Monthly Archives: September 2011

This is not an app review


Technology packed

Technology packed

This is not an app review. It is rather some thoughts and reflections on how much technology and features are packed in any of the SmartPhones you can buy today. We have taken it for granted, but it is truly amazing to see that you can carry in your pocket a device that contains a GPS, a compass, a high definition photo and video camera, plays music, browses the internet and is capable of doing all at the same time through powerful multitasking. But does anyone need so many features?. I thought not.

But then I started running. I am not a big fan of it, so I just started to reduce a bit of extra weight gained during the holidays. However, I found an application that motivated me to start, and to continue doing it on a regular basis. It is called Runmeter. Probably there are a lot of applications similar to this one, but this is the one I chose, and with which I truly realized how wonderful applications and features you can build when you make use of all the powerful technology Smart Phones pack today.

GPS

You define a route, press the start button and there you go. It tracks your run by GPS pretty accurately. Not only it tracks where you go, but also how fast you go, so you get instant pace, average pace, pace per km, even altitude deviations, although these are not really accurate. The GPS bit in action. Good?. Wait and see…

Internet

Do you need Internet connection while running?. Not for web browsing, definitely, but one fantastic feature of this application is that it integrates with facebook and other social networks, so you can choose what the app publishes for you when you start, stop and finish running. Social Media is all about sharing and interacting, so now you can share your progress while you train. Nothing revolutionary here, but this becomes really fancy when you go to the next step, and you not only share but you also interact. How can you interact while you are running?. Easy, the application will monitor any comments your friends might do on your “Started run” post on facebook and guess what? It will read them out loud to you on your headset. This is my favorite feature, it is really motivating, and when your friends know that they are being read out loud while you run, they really become imaginative and encouraging. Really good.

And music!

What is running without music?. All of the above while you keep your pace listening to your music. Either with the standard iPod included in your iPhone or with my favorite Spotify, that allows you to find those disco hits from the early 90’s you used to dance to and remember the time while on the run. Superb.

Probably none of these are truly revolutionary aspects from a technology perspective, not even from the fact of being packed into a tiny little device. It is the combination of all of them working in harmony that makes really good applications possible.

Sensorconomy

We started by integrating data into applications, now we are integrating sensors like GPS or compass. Some analysts predict Sensorconomy would be the next big thing in Smart Phones by introducing temperature, humidity,light and other sensors into Smart Phones to extend the boundaries of your device and allow it to interact more. I really think the hardware is going further ahead than the applications in the mobile space, which is really thrilling. We have just started to take off in making use of the current possibilities so the future of mobile applications looks promising, at the very least.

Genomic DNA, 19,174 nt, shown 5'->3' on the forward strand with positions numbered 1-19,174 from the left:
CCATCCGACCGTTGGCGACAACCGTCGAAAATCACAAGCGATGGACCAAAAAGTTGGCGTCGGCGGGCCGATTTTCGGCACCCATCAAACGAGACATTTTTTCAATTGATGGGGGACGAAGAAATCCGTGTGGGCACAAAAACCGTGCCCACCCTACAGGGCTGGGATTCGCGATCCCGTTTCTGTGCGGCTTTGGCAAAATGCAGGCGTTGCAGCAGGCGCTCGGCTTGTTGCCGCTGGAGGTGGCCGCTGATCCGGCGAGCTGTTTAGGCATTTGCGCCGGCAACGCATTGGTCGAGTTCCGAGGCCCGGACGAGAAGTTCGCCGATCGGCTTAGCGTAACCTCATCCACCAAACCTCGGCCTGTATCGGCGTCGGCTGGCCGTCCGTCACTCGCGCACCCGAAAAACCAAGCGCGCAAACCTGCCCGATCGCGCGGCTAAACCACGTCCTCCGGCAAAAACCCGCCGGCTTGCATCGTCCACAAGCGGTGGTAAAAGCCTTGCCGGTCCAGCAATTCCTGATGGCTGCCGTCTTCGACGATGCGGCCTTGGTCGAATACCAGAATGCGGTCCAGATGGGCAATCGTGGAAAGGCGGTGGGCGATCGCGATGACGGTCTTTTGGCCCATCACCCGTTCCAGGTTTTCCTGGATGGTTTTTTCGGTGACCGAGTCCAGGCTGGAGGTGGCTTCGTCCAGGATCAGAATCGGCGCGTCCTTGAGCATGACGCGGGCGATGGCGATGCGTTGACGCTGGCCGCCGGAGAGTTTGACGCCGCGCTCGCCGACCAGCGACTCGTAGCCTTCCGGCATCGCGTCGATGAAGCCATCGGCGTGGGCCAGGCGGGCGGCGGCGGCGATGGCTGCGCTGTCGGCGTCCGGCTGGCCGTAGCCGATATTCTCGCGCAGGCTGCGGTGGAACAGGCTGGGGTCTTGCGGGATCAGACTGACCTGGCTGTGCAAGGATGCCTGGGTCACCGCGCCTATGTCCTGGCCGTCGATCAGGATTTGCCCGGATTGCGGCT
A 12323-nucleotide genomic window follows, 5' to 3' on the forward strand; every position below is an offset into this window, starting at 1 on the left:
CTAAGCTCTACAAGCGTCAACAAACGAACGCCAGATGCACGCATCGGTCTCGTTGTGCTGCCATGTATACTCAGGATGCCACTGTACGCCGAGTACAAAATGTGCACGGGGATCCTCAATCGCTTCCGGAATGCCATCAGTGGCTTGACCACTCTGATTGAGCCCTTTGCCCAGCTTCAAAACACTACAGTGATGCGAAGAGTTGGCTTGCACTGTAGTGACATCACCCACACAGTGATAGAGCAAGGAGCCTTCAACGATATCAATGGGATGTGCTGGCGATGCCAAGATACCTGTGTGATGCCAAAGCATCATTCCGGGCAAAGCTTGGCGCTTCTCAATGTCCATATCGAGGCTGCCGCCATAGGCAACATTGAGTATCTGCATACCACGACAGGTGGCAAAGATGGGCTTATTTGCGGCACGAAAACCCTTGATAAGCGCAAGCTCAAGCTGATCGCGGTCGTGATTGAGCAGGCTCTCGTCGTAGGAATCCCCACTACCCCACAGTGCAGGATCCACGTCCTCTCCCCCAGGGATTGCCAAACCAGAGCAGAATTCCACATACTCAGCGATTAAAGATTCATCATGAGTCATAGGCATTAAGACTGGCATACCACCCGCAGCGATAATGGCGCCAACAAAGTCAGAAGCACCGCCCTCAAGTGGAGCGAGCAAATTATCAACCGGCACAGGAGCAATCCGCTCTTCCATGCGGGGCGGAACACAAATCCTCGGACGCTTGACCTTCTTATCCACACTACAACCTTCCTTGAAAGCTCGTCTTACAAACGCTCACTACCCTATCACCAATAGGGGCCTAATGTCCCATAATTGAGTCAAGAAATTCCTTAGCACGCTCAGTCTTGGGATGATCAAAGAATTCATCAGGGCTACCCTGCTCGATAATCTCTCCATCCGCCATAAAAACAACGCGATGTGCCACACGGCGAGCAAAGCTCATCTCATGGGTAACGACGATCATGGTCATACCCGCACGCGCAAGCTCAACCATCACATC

App Stores in the Enterprise?


App Stores

App Stores

The App Stores are one of the key pillars on which the SmartPhones have built their success. Not that mobile applications where only introduced at the time the stores became available, but they solved nearly all of the issues that existed until them.

First, it was very difficult for developers to find customers, and for customers to find the applications they wanted. This also discouraged many from investing time, effort and money in developing these native applications, which resulted in a low number of available ones.

Second, all the logistics of applications installed in devices rather than browsed from devices where not solved, in some cases falling into the traditional burdens of software distribution. Installing, uninstalling and specifically maintaining your applications up to date was not an easy thing to do.

Last, but not least, charging for the apps meant each developer had to find a solution for managing the payments, with PayPal having been a traditional partner on this space.

But suddendly these App Stores arrive, and buying applications becomes as easy as buying any other article online, making the installation and uninstallation of applications as easy as 1-2-3, and more importantly, you no longer need to worry about keeping your software up to date. The App Store will tell you and let you update what you want, when you want it. Easy right?. Bringing developers and consumers to a single place has also boosted both the availability and consumption of applications, with numbers of applications in the hundreds of thousands.

So are these new stores the panacea for software distribution?. I suspected so, and I kind of confirmed it when Apple launched the App Store for Mac. The concept is reaching the desktop. So this is when things get interesting. Can this be applied to your corporate environment?. I hope so.

Distributed computing

There are a number of issues typically associated to large estates of PCs usually running Windows.